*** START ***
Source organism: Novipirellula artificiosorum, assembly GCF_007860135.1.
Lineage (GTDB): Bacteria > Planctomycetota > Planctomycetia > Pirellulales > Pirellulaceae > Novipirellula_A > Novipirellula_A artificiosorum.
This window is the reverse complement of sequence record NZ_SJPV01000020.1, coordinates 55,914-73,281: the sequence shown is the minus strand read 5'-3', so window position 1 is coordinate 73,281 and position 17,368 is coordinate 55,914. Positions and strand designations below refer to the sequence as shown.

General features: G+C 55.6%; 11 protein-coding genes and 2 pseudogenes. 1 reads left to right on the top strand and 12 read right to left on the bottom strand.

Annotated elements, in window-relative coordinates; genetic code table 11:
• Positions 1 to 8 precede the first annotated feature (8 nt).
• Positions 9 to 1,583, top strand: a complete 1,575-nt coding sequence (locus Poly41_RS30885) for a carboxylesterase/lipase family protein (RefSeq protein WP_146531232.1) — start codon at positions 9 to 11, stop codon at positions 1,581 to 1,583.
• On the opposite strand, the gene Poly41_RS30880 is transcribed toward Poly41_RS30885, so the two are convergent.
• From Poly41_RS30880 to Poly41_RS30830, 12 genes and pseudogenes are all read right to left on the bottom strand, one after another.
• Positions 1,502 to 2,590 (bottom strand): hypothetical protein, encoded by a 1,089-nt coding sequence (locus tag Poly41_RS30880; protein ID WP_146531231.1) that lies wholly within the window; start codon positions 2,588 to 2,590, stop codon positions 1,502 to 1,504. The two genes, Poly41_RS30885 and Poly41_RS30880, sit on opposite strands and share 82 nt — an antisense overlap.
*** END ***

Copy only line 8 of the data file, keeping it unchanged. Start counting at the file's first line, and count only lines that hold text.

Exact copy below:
• On the opposite strand, the gene Poly41_RS30880 is transcribed toward Poly41_RS30885, so the two are convergent.